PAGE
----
Exclusive: Student loan repayments that resumed last month after a more than three-year pause are forcing more than half of shoppers to cut back on spending for the holidays.   

Over half of consumers admit that they are moderately to very worried about their monthly budgeting and financial stability because of the resumption of these repayments, according to a survey by Study.com. 

 In March 2020, due to the COVID-19 pandemic, the Department of Education’s office of Federal Student Aid, via an executive order from then-President Trump, provided borrowers with some relief by suspending loan payments, pausing collections on defaulted loans and reducing interest rates to 0%. 

According to data from the Education Data Initiative, the average monthly student loan payment is sitting at about $503. That is based on previously recorded average payments and median average salaries among college graduates.


Economists predicted this resumption in payments would hit consumers hard, hindering their ability to make major life changes, like buying a home. However, recent data shows it is even affecting their ability to celebrate holidays like in years past.  

The Study.com data shows that 60% of consumers are planning to pull back on spending for Thanksgiving. Even more than that, about 63%, said they will spend less during the December holidays.

About 22% of people said they will trim holiday expenses by more than $250 this year. However, 21% are eyeing cutting over $750 from their holiday budgets, according to the survey.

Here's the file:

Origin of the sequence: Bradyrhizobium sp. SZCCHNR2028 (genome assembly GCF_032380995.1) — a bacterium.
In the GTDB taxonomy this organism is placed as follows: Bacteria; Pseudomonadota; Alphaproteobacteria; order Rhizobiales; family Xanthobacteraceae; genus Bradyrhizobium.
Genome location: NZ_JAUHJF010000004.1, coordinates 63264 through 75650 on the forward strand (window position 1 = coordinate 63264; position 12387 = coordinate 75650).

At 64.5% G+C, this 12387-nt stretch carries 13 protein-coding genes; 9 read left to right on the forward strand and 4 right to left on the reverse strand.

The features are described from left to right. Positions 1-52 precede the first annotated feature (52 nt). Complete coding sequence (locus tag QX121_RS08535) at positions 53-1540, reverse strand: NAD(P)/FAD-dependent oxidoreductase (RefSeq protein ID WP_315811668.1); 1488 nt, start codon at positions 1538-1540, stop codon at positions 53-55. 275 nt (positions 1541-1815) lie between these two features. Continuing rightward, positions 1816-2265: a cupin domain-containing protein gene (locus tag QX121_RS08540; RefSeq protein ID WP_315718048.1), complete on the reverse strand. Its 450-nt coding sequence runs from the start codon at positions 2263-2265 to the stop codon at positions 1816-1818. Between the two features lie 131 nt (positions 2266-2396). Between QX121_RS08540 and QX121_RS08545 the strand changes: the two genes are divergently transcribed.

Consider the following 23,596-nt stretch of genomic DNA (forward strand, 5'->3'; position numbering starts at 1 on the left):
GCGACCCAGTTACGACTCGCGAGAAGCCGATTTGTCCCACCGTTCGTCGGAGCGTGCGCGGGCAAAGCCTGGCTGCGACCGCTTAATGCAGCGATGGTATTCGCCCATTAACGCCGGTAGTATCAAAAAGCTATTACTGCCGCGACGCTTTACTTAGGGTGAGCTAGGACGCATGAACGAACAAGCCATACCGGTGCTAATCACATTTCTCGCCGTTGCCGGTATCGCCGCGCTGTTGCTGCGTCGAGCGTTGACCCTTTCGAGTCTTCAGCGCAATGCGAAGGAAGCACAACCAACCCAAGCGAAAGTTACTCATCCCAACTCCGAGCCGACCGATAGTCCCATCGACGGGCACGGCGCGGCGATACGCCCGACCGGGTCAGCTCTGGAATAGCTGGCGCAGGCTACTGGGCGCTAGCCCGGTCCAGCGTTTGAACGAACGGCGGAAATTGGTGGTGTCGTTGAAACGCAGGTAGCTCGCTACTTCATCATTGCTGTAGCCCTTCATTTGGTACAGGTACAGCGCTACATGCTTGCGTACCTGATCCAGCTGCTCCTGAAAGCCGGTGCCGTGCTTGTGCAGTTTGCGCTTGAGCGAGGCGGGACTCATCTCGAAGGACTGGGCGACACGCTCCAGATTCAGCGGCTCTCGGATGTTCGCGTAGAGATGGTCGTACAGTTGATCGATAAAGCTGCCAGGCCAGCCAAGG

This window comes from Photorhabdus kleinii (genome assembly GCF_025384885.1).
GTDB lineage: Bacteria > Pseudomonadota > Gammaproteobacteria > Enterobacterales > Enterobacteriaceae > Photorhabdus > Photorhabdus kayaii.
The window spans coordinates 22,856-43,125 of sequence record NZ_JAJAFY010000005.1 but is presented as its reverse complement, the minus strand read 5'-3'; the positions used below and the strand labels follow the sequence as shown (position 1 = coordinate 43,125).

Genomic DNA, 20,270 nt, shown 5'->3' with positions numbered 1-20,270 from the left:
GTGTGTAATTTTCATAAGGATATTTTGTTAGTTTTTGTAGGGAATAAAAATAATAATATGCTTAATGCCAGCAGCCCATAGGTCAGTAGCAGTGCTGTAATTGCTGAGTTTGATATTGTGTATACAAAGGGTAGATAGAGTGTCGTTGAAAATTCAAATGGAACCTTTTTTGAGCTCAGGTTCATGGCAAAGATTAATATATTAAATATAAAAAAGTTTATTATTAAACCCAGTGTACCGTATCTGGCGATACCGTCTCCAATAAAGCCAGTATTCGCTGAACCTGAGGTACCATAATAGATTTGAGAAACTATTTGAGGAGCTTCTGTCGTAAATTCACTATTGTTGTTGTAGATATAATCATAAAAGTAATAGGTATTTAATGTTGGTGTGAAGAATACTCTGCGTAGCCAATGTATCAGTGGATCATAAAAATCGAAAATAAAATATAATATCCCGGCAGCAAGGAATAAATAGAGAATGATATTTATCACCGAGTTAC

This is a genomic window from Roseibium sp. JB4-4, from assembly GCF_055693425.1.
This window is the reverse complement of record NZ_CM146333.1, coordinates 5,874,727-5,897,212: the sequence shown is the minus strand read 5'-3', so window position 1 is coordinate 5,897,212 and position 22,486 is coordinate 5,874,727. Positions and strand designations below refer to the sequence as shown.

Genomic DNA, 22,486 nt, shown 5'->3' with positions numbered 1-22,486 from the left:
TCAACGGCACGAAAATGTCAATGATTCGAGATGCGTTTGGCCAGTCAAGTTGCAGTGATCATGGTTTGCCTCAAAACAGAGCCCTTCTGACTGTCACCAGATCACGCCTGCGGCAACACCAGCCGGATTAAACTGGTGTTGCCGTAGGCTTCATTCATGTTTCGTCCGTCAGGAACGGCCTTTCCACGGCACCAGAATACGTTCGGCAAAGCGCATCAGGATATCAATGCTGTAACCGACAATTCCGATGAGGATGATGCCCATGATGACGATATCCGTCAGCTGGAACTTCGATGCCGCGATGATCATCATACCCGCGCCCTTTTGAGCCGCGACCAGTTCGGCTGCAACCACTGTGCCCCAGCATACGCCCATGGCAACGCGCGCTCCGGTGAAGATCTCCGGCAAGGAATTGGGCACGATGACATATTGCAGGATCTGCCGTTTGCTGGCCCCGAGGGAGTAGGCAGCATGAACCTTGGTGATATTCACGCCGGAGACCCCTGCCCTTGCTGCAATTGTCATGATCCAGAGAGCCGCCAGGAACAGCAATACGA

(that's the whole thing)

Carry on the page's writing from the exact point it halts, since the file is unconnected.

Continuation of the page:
In general, nearly half of consumers are cutting back on dining out, and 48% plan to cut spending on entertainment. About 43% plan to cut back on personal shopping. 

The survey underscored how teachers, in particular, are feeling a huge pinch. In fact, about 71% of teachers are even considering other career paths given the financial strain caused by loan repayments. 

college graduates walking away

Teachers typically have higher outstanding loan amounts than other consumers. For instance, teachers who underwent graduate programs in high-cost cities face as much as $103,000 in student loan debt, according to data from Student Loan Planner. 

These high costs prevented nearly 30% of educators between the ages of 18 and 35 from being able to buy a home, go back to school or start a family, according to 2021 data from the National Education Association.

According to Study.com, about 23% of teachers have taken second jobs and 20% are working more hours just to handle the resumed payments. 

This year, 65% of teachers plan to spend less on Thanksgiving, while 72% of teachers said they are cutting back for the December holidays.


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